The research evidence for narrative therapy as an effective and helpful practice continues to grow. But what is it about narrative therapy that makes it so effective and useful? How is change facilitated? Understanding key features and details of practices and how they work, assists us in making further developments, continuing to innovate and adapt practice to context, and provide improved training programmes. The works included in this collection explore these pivotal questions.
Researching narrative therapy— how does it work?
Siu Wai Lit
China Journal of Social Work, Volume 8, Issue 2, 2015, pp. 122-135 DOI: 10.1080/17525098.2015.1039171
The rich literature about death and dying, the use of narrative analysis, and the extensive study of liminality in the field of medicine and the social sciences provide valuable insights into the experience of end-of-life care. However, the study of the transformation(s) in liminality, especially with regard to people suffering from terminal cancer, is still limited. Based on use of a narrative therapy group with people suffering from terminal cancer, this paper explores how the use of double-listening technique in narrative therapy groups, through the seeking of the dialectical experiences of the group members, facilitates transformations in liminality. The facilitation of the ‘transformative power’ of liminality is important because entering into the ‘transformative space’ of the liminality of patients with terminal cancer not only helps the social workers and other helping professions better understand the ambiguous experience of ‘knowing and not knowing’ and ‘acting and not acting’, but also extends the possibilities and alternatives in making sense of the dialectics (e.g., so weak and yet so strong, so little and yet so great, etc.) of the patients’ narratives.
Margaret M. Leahy,Mary O’Dwyer, Fiona Ryan
In press Journal of Fluency Disorders (2012), doi:10.1016/j.jfludis.2012.03.001
Narrative therapy (White & Epston, 1990) was developed as an approach to counselling, as a response to the power relations that influence people’s lives. Its use with people who stutter has been documented. A basic tenet of narrative therapy is that the dominant problem-saturated narrative is challenged by externalizing the problem, in due course facilitating development of an alternative narrative. Within this process, the definitional ceremony involving outsider witnesses is a key procedure used to influence change. This paper describes definitional ceremonies, and their application within a narrative approach to therapy for stuttering. The analysis of a specific definitional ceremony is presented, leading to an exploration of identity as a public and social achievement. A definitional ceremony involving a woman who stutters and family members was recorded and analysed using two methods: interpretative phenomenological analysis and Heideggerian hermeneutic phenomenological analysis. Details of the clinical application of definitional ceremonies with this client are described. Results from both methods of analysis were found to be similar. Notable results include the fact that the stuttering per se was not presented as the problem; rather, the impact of stuttering, especially the experience of bullying, was a dominant theme. This paper shows how definitional ceremonies can open opportunities for clients to present themselves in a preferred way, forming the basis for a new story and revised identity. Emerging themes can be identified for reflection and discussion with the client for therapeutic benefit. Educational objectives: (1) to describe and explain to readers the process of narrative therapy, with special attention to the use of definitional ceremonies; (2) to provide detail regarding the clinical processes involved with a specific definitional ceremony with one client; (3) to have the reader appreciate the specific importance of involving outsider witnesses in the therapy process; (4) to discuss the outcomes of the use of this particular definitional ceremony.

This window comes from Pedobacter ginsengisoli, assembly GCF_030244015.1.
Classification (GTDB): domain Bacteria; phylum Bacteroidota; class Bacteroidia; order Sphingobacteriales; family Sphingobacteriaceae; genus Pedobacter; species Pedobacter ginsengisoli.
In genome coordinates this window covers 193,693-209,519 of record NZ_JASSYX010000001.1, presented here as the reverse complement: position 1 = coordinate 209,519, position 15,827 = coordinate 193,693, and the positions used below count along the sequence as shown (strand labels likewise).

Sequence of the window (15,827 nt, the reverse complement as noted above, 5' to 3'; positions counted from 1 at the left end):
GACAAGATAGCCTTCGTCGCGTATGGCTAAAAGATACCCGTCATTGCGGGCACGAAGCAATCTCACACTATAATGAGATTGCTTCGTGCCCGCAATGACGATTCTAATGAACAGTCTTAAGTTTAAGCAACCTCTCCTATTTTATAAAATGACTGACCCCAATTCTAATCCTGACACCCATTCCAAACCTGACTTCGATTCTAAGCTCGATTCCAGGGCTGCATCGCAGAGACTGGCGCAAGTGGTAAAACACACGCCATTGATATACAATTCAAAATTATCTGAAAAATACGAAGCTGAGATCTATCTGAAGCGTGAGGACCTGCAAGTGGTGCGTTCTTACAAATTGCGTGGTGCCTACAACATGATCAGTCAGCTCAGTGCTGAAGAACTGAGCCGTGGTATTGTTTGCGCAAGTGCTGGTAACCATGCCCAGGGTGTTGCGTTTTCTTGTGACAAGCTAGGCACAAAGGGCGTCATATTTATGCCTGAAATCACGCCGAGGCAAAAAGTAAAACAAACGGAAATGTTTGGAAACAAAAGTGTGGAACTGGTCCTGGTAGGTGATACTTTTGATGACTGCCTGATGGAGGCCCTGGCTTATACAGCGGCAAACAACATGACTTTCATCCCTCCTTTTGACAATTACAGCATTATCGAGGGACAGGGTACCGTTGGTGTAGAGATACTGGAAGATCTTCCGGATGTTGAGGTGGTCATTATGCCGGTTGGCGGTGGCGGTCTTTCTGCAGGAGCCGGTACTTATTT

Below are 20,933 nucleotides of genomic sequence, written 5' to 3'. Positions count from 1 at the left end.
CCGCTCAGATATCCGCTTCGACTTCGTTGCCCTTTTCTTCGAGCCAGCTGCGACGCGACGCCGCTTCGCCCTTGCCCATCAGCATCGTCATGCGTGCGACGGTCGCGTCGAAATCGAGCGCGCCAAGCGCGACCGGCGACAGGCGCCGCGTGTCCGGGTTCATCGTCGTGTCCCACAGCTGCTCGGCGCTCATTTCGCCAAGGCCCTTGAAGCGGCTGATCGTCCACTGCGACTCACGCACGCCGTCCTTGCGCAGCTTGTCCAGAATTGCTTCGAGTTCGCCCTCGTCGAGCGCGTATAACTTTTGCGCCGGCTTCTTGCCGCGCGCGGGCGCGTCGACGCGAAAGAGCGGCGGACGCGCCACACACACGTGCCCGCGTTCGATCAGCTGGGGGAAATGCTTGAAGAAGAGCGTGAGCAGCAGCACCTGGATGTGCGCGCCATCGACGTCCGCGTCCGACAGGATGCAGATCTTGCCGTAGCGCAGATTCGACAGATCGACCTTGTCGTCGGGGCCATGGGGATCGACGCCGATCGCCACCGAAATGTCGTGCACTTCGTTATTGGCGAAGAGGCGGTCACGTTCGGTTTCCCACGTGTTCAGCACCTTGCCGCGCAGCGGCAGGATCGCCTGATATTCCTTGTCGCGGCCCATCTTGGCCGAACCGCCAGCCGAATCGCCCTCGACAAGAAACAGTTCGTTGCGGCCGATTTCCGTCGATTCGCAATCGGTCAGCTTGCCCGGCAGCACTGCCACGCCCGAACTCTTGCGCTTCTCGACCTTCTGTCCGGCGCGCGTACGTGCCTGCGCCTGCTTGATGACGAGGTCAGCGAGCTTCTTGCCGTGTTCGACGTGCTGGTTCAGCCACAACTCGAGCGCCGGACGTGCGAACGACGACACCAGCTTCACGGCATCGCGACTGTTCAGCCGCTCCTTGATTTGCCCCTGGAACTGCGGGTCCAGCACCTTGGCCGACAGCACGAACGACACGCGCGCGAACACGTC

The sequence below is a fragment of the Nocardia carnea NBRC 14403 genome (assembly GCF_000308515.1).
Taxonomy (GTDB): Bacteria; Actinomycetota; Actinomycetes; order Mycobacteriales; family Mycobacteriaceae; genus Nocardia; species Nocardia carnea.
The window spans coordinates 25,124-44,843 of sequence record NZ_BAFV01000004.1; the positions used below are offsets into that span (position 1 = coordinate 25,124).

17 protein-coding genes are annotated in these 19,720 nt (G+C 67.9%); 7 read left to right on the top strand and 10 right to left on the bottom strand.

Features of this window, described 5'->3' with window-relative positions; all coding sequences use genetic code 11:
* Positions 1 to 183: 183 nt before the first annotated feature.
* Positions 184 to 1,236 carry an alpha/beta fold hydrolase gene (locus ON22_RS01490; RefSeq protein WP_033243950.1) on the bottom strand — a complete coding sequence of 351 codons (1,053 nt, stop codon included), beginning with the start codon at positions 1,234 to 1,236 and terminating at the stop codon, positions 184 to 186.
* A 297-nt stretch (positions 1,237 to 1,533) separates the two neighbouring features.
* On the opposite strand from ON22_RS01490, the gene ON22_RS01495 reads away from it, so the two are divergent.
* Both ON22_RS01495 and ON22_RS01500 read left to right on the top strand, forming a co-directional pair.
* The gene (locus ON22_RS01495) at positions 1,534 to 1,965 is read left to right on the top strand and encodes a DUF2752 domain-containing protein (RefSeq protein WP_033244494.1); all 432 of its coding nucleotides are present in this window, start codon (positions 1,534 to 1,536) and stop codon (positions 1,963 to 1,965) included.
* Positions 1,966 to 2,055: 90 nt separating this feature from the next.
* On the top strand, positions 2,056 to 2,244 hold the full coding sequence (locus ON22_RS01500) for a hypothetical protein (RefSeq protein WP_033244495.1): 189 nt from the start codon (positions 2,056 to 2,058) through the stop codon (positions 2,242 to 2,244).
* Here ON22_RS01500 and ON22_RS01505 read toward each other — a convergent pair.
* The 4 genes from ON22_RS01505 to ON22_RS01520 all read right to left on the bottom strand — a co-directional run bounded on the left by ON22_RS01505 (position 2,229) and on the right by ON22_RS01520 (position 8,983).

Wallis, J., Burns, J. and Capdevila, R. , Clinical Psychology & Psychotherapy, n/a. doi: 10.1002/cpp.723
CARRIJO, Rafael Santos and RASERA, Emerson Fernando. Psicologia Clínica [online]. 2010, vol.22, n.1, pp. 125-140. ISSN 0103-5665. http://dx.doi.org/10.1590/S0103-56652010000100008.
This case study aims to understand the change process of a person in group psychotherapy, from a narrative perspective. Participant observation and an analysis of the notes of twelve sessions of a short-term group allowed us to investigate episodes and therapeutic interventions that had contributed to the construction of a narrative in which the person self-described as more autonomous, surpassing the previous narrative saturated by the problem. It was observed that narrative resources such as, the identification of unique outcomes, externalizing the problem and the reinforcement of confrontational narratives have helped to construct new meanings through the creation of a dialogical space in the group context. In spite of the fertility of the use of narrative proposals in the group field, our reflections pointed out some challenges to be faced in this approach.
Heather L. Ramey, Donato Tarulli, Jan C. Frijters, Lianne Fisher
Contemp Fam Ther (2009) 31:262–279DOI 10.1007/s10591-009-9095-5
Externalizing, or separating the person from his/her problem-saturated story, isa central approach in narrative therapy. Michael White, one of the therapy’s founders,lately revised his map of the externalizing process in therapy according to Vygotskian theory. In this study we sought to determine whether White’s proposed process was evidentin therapy sessions. Sequential analysis indicated that therapists scaffolded children’s responses according to White’s map, and therapists’ and children’s utterances tended to advance across the levels of the map over the course of a session, indicating that White’s model of narrative therapy matched the therapy’s empirical process.